NEW CADDO DA STEWART HANDS OUT CHRISTMAS PINK SLIPS

Share

John Settle-Opinion-May 2015

 New Caddo District Attorney James Stewart was sworn into office on December 1. Since then the roster of Caddo assistant district attorneys has changed dramatically—and continues to do so. How the transition finally shakes out will probably not be known for a few more weeks—and during the interim Stewart aka The Grim Reaper continues to send shock waves through the district attorney offices and the Caddo criminal courts. Stewart’s ardent criminal defense attorneys wanted some change in the line up of assistant district attorneys (ADAs),- but none expected the wide spread fall out from Santa Stewart that is hitting all the criminal sections.

DA-Pink Slips for Xmas(11)Dhu Thompson, the outsider who had a good chance of becoming DA before the Soros money flooded into the Stewart camp, resigned immediately after the run off election on November 24. The tumultuous tenure of acting DA Dale Cox ended when Stewart became the District Attorney. Cox resigned with an effective date of December 31; additional retirements include Elizabeth Eisenhart (effective December 17), Ford McWilliams (effective year end) and Lisa Rogers (effective January 17).

Stewart’s first firing was Jason Brown—the son of Second Circuit Court of Appeals Chief Judge Jason Brown. Jason had been on the criminal defense bar hit list from the beginning of the campaign and his termination was expected—and cheered by many. Thereafter Ben Langford received his termination notice; Langford had reportedly supported Thompson on social media postings. Others to follow—that were known at press deadline—were Scott Brady, Kelvin Rogers, Geya Prudhomme and Cloyce Clark.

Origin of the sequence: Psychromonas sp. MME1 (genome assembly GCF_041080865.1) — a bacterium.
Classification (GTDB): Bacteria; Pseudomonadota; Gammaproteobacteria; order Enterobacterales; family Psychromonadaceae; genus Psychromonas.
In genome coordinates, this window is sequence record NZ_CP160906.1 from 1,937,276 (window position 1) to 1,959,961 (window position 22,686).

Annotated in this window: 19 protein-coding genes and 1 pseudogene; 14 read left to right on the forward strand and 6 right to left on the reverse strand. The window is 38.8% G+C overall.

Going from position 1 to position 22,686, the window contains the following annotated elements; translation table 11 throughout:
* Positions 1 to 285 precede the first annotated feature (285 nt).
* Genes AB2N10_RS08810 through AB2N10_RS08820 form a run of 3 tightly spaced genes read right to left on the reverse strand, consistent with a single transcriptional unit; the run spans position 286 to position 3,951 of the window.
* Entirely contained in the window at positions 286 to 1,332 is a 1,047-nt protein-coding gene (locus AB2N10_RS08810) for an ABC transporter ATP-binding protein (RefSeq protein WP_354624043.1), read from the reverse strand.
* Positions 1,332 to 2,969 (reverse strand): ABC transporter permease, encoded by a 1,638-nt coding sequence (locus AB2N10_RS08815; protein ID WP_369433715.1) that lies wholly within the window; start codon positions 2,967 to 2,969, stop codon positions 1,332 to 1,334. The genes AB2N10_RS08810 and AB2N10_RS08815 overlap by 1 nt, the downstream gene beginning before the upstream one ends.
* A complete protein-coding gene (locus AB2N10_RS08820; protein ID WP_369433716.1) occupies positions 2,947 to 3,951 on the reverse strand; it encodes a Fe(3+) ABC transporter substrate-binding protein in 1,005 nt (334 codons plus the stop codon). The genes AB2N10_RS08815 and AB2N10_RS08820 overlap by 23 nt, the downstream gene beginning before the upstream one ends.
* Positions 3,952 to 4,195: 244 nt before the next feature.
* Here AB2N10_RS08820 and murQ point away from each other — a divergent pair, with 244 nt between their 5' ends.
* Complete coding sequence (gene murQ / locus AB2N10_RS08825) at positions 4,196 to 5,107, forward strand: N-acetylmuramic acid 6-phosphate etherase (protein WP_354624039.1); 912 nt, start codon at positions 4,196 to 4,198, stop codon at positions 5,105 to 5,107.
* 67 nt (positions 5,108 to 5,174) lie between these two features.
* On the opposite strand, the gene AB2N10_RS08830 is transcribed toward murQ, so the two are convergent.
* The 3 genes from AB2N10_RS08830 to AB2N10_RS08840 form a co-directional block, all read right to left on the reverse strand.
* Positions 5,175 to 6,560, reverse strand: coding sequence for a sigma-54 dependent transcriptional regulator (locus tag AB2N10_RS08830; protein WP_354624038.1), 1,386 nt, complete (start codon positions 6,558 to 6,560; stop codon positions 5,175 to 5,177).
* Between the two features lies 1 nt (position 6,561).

Alice-Quotes-Queen

Brady had a solid reputation but reportedly he had quietly supported Thompson. Rogers had a reputation of being basically inept and he had been reportedly counseled by Stewart’s predecessor Charles Rex Scott. Prudhomme was involved in the controversy over her appointment to the Shreveport City Court as an ad hoc judge during Judge Sheva Sims 30 day suspension. Prudhomme remained on the DA payroll while wearing the black robe for about a week before her appointment was pulled by Justice Scott Crichton.

The termination of Cloyce Clark caught many court house observers by surprise. Clark served as the legislative liaison for Scott; Clark was one of the individuals who discovered Scott dead from a heart attack in his Baton Rouge hotel room. Prior to his death, Scott endorsed Clark for the Louisiana Senate seat that ultimately was won by John Milkovich. Scott’s widow remained actively involved in Clark’s campaign after her husband’s death; she also endorsed Stewart and was prominent in Stewart’s campaign media. Many believed Clark lost his election bid when Scott died—and that it’s the ultimate irony that Stewart canned a favorite of Scott.